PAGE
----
>>> Regression. Basically, I am trying to test the stability of the L1/L2 –
>>> Logistic Regression using SGD and BFGS. Unfortunately I am unable to confirm
>>> the correctness of the algorithms. For comparison I implemented the
>>> L2-Logistic regression algorithm (using IRLS algorithm Pg. 121) From the
>>> book http://web.stanford.edu/~hastie/local.ftp/Springer/OLD/ESLII_print4.pdf
>>> . Unfortunately the solutions don’t match:-
>>>
>>> For example:-
>>>
>>> Using the Publicly available data (diabetes.csv) for L2 regularized Logistic
>>> Regression (with lamda = 0.1) we get,
>>>
>>> Solutions
>>>
>>> MATLAB CODE (IRLS):-
>>>
>>> w = 0.294293470805555
>>> 0.550681766045083
>>> 0.0396336870148899
>>> 0.0641285712055971
>>> 0.101238592147879
>>> 0.261153541551578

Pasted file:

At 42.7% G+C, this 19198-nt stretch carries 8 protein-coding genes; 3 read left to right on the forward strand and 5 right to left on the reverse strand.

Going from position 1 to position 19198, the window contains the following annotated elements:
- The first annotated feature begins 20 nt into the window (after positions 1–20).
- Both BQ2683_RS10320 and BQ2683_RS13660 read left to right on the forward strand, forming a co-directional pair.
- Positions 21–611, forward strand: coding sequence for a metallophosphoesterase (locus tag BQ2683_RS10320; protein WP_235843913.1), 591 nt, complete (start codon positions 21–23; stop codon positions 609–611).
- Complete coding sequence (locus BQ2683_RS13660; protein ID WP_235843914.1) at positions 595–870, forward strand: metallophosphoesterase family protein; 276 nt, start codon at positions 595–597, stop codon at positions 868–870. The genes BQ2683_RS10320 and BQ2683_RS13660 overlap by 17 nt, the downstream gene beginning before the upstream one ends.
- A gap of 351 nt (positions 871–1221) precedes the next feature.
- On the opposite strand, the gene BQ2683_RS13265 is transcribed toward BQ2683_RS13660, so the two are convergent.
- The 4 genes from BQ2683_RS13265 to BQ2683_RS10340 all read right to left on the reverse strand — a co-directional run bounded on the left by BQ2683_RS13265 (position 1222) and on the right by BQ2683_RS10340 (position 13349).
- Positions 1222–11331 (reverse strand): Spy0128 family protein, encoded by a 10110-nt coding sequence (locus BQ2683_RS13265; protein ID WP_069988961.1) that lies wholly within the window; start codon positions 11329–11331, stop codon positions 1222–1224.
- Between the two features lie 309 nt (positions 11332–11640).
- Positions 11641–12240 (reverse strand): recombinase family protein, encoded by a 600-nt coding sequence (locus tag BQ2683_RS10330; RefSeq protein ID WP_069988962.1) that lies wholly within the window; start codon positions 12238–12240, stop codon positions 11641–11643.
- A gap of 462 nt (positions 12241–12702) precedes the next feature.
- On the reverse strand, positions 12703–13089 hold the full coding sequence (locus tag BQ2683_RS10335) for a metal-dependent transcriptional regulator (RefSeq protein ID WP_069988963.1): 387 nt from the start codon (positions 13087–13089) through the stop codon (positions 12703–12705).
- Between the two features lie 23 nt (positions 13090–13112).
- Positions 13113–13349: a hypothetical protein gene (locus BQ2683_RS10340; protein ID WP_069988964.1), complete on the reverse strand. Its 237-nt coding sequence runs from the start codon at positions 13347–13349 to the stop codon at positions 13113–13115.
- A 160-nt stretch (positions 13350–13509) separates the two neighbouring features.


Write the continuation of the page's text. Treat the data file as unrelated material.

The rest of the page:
>>> 0.178686710290069
>>>
>>> b=  -0.347396594061553
>>>
>>>
>>> MLLIB (SGD):-
>>> (weights=[0.352873922589,0.420391294105,0.0100571908041,0.150724951988,0.238536959009,0.220329295188,0.269139932714],
>>> intercept=-0.00749988882664631)
>>>
>>>
>>> MLLIB(LBFGS):-
>>> (weights=[0.787850211605,1.964589985,-0.209348425939,0.0278848173986,0.12729017522,1.58954647312,0.692671824394],
>>> intercept=-0.027401869113912316)
>>>
>>>
>>> All the codes are attached to the email.
>>>
>>> Apparently the solutions are quite far away from the optimal (and even from
>>> each other)! Can you please check with DB Tsai on the reasons for such
>>> differences? Note all the additional parameters are described in the source
>>> codes.
>>>
>>>
>>> Thanks,
>>> Best regards / Mit freundlichen Grüßen,
>>>
>>> Sauptik Dhar, Ph.D.
>>> CR/RTC1.3-NA
>>>
>>>
>
> Sincerely,
>
> DB Tsai
> ----------------------------------------------------------
> Blog: https://www.dbtsai.com
> PGP Key ID: 0xAF08DF8D